The therapist worked with me a couple times a week for four weeks. At the end of that time, there were a few twingy reminders of the injury, but I was 98% back to normal. So …. as a “thank you” gift, I took her a small sculpture of my left foot and put a small succulent inside.
Hopefully, the succulent will continue to grow and I will continue to heal.
In Dallas, April is “Art Month” with galleries and art venues hosting a variety of events.
This year (2018), for the first time the City of Dallas Office of Cultural Affairs (OCA) sponsored ART 214 Juried Exhibition.
“As part of Dallas Arts Month, four cultural centers of the City of Dallas Office of Cultural Affairs (OCA) are hosting a multi-venue juried exhibition to showcase the works of artists who live in Dallas and the greater North Texas region from late March to early June.
Through this exhibition, OCA hopes to discover and develop relationships with new artists, provide opportunities for artists to exhibit their work for the first time ever or for the first time in one of our cultural centers, and cross pollinate artists who have previously exhibited at one cultural center by exhibiting their work at a different center. Another goal of this collaborative project is to draw in new audiences who have never been to (or even heard of) our Cultural Centers and to share audiences who frequent a specific center but have never experienced the others.”
More than 750 entries were received and, when the jury process was complete, 192 pieces by 137 local North Texas Artists were selected to be in the exhibition.
I’m honored that my entry, “Uncommon Stones,” is included in the exhibition at the Latino Cultural Center. Here’s the description that was submitted with the entry:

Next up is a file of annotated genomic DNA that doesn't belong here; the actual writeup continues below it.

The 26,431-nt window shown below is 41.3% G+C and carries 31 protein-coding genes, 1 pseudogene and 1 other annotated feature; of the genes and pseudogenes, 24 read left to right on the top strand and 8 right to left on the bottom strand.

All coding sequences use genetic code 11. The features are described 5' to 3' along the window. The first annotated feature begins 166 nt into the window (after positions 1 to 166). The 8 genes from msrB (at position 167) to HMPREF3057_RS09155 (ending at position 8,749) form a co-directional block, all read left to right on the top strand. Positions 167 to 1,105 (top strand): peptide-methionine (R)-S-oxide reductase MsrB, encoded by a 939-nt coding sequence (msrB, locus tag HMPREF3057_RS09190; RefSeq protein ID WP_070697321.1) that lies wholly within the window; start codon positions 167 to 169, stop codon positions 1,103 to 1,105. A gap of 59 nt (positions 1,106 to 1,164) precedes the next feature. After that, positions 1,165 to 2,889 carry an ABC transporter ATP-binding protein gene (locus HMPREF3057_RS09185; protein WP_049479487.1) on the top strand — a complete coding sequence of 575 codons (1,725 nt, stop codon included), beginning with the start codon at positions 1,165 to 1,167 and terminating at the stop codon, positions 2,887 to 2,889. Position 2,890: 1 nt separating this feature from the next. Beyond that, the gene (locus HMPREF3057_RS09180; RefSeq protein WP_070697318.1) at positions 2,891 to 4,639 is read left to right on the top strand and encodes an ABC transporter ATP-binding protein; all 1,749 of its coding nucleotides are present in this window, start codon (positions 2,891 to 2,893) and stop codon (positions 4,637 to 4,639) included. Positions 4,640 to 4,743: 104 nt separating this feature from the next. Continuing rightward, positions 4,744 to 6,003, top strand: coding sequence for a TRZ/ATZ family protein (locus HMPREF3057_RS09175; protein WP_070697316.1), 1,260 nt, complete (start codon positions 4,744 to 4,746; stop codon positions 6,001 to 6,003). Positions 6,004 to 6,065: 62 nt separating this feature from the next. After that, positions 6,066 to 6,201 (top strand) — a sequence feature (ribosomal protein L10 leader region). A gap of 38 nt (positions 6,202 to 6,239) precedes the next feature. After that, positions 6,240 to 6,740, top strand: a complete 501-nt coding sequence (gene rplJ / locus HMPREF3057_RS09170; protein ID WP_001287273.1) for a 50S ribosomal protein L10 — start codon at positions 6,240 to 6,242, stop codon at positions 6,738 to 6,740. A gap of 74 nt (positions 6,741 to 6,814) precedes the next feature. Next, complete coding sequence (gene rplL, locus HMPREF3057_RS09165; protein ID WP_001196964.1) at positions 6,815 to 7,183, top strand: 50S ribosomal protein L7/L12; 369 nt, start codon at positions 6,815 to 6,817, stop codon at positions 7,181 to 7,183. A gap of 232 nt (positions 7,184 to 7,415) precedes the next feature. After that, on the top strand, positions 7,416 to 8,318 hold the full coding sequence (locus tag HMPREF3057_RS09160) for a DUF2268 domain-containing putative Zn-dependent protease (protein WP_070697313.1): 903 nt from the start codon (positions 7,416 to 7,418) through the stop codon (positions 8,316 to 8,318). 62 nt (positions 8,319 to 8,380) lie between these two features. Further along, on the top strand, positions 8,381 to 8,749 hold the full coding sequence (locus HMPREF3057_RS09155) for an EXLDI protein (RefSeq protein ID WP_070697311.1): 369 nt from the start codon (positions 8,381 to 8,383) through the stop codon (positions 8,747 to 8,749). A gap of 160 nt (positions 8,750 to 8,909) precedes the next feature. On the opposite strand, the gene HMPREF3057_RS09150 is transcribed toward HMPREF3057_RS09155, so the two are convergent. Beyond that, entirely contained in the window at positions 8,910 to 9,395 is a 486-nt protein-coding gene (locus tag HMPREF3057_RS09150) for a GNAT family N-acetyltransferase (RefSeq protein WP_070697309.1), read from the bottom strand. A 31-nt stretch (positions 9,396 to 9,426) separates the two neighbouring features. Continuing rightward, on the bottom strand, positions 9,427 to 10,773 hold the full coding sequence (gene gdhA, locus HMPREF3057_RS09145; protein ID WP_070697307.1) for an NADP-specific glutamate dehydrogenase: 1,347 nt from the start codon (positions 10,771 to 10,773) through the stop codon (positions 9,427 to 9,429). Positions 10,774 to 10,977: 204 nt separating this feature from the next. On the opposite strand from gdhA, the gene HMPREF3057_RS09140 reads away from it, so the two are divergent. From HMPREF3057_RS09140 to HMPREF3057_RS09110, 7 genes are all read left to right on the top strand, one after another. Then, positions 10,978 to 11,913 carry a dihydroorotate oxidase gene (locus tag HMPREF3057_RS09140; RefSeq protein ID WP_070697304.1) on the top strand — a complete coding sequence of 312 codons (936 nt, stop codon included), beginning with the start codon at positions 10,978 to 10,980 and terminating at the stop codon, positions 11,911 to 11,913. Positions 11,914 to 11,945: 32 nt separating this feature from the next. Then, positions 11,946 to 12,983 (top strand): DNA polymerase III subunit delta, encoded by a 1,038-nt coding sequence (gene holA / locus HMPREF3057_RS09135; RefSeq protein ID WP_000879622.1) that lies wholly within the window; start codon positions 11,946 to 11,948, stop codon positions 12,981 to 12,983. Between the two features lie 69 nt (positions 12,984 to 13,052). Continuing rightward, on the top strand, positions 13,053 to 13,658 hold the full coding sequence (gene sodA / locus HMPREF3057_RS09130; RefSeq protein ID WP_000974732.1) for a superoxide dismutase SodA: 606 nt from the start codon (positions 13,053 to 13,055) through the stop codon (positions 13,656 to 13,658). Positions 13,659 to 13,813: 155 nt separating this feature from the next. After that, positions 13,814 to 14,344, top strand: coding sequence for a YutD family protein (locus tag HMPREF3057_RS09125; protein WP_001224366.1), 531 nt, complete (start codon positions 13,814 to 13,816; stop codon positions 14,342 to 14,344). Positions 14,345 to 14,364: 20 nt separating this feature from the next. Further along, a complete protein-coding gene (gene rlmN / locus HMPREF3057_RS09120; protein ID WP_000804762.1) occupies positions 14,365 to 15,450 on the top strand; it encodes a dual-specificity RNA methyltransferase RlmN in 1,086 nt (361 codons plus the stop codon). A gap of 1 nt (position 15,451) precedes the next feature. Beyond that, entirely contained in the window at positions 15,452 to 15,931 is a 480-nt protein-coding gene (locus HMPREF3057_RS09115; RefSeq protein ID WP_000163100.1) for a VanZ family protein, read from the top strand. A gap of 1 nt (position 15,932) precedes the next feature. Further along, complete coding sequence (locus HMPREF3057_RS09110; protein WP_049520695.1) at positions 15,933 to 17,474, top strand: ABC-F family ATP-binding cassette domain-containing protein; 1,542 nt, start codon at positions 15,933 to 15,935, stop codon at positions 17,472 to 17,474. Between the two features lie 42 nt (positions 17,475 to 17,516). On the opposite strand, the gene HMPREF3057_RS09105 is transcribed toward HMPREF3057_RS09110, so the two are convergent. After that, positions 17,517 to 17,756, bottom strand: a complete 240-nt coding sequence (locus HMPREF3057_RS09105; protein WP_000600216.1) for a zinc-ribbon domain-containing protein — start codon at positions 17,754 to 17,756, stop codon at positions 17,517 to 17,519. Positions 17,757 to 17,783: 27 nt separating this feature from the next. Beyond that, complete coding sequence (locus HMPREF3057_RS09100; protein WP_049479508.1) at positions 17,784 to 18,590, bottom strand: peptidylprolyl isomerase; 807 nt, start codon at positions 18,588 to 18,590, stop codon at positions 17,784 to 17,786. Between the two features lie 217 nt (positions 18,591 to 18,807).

Finding an actual geode is a rare experience. They look like common stones but, when cracked open, they reveal their hidden beauty. So, I wondered, could I take clay and glass and create faux geodes? These Uncommon Stones are close but don’t rival the real thing. Clay and glass; reduction fired
Way back in early 2017, when the new administration in Washington D.C. was transitioning, chaos reigned. My heart sank. But, instead of railing against them on social media or crying constantly (as many of my friends did), I went to the studio and created a new totem with a circus theme. All the while, “not my circus … not my monkeys” ran through me.
This piece took some digging to get appropriate photographs; then, incorporate them into a monkey graphic; and, finally, send them off to have decals created. Originally, I wanted a three-ring circus, but the rings kept cracking/breaking during firing.
The finished piece is not symmetrical. It wobbles somewhat. And it stayed in my studio for well over a year until a friend was having a “meet the Democratic candidates” gathering at her home. I offered her the totem as a sort of door prize for anyone who would have it. She decided to turn it into a fund-raising opportunity and give attendees the opportunity to bid on it. And, someone did and took home the totem. Hope it lives a long and happy life in her home.
Sometimes I create a piece of pottery that seems destined to find a home with one of my special friends. Recently, two pieces ended up in their perfect place.
The first piece is a vase with many stamped details and additional textured pieces added on. It was given a colored wash before being clear glazed. Then, decals were added and the piece was fired again.
I’m thrilled that this ended up in the home of a dear friend. It fits her eclectic style perfectly.
The other piece is a wall mask that just seemed to “belong” to my trainer. It suits him and he’s already hung it in his home.
My closet is overflowing with pieces. Hopefully all of them will find their way to their perfect homes.
A small group gathered at the main Dallas Public Library for the FODPL reception on Wednesday, August 10th. All 16 entries for their “Reading to my Friends” competition were on display. There was such variety and creativity that the judges had a tough job choosing winners.
The piece below on the left was the grand prize winner and it’s beautifully conceived and executed. The other three pieces were honorable mentions … including my piece on the far right.
All pieces will be on display at the main Dallas Library until the end of August.
Remember a couple weeks ago when this piece was a “work in progress” and I couldn’t decide how to finish it? When in doubt, ask an expert.
So, I asked my friend and expert pottery teacher, Nancy Trezza. She suggested that I just put a coat of paste wax on it. Great!!!
Lowe’s carries the paste wax and I had plenty of soft rags to apply it. It gave the piece a soft luster.
Then, this piece (“Once Upon a … Happily Ever After”) was delivered to the Friends of the Dallas Public Library for their exhibition.